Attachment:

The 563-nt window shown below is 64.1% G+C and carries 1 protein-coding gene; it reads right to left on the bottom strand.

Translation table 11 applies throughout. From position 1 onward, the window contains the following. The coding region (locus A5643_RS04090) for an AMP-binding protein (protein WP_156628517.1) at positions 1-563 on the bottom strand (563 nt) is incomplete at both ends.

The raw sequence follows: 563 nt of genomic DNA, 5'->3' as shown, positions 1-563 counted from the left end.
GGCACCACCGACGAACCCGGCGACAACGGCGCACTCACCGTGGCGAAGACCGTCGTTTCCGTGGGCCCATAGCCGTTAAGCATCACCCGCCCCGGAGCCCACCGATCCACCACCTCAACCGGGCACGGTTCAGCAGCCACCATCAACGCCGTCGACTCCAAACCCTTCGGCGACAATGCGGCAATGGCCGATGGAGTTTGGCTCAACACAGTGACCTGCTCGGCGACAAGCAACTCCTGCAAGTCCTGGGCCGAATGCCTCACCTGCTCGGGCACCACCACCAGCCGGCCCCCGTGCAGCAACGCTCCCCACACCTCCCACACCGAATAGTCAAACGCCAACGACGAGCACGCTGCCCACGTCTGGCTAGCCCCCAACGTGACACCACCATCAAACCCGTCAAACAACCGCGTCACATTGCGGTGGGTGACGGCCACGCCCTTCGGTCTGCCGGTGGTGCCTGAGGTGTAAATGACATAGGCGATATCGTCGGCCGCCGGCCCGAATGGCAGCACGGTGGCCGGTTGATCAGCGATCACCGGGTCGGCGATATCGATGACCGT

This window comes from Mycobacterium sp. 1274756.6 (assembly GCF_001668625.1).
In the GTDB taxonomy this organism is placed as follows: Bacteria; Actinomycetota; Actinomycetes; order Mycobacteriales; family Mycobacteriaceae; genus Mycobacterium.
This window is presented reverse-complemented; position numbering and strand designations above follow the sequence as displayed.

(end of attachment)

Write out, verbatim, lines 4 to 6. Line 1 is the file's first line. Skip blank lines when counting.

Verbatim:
GGCACCACCGACGAACCCGGCGACAACGGCGCACTCACCGTGGCGAAGACCGTCGTTTCCGTGGGCCCATAGCCGTTAAGCATCACCCGCCCCGGAGCCCACCGATCCACCACCTCAACCGGGCACGGTTCAGCAGCCACCATCAACGCCGTCGACTCCAAACCCTTCGGCGACAATGCGGCAATGGCCGATGGAGTTTGGCTCAACACAGTGACCTGCTCGGCGACAAGCAACTCCTGCAAGTCCTGGGCCGAATGCCTCACCTGCTCGGGCACCACCACCAGCCGGCCCCCGTGCAGCAACGCTCCCCACACCTCCCACACCGAATAGTCAAACGCCAACGACGAGCACGCTGCCCACGTCTGGCTAGCCCCCAACGTGACACCACCATCAAACCCGTCAAACAACCGCGTCACATTGCGGTGGGTGACGGCCACGCCCTTCGGTCTGCCGGTGGTGCCTGAGGTGTAAATGACATAGGCGATATCGTCGGCCGCCGGCCCGAATGGCAGCACGGTGGCCGGTTGATCAGCGATCACCGGGTCGGCGATATCGATGACCGT

This window comes from Mycobacterium sp. 1274756.6 (assembly GCF_001668625.1).
In the GTDB taxonomy this organism is placed as follows: Bacteria; Actinomycetota; Actinomycetes; order Mycobacteriales; family Mycobacteriaceae; genus Mycobacterium.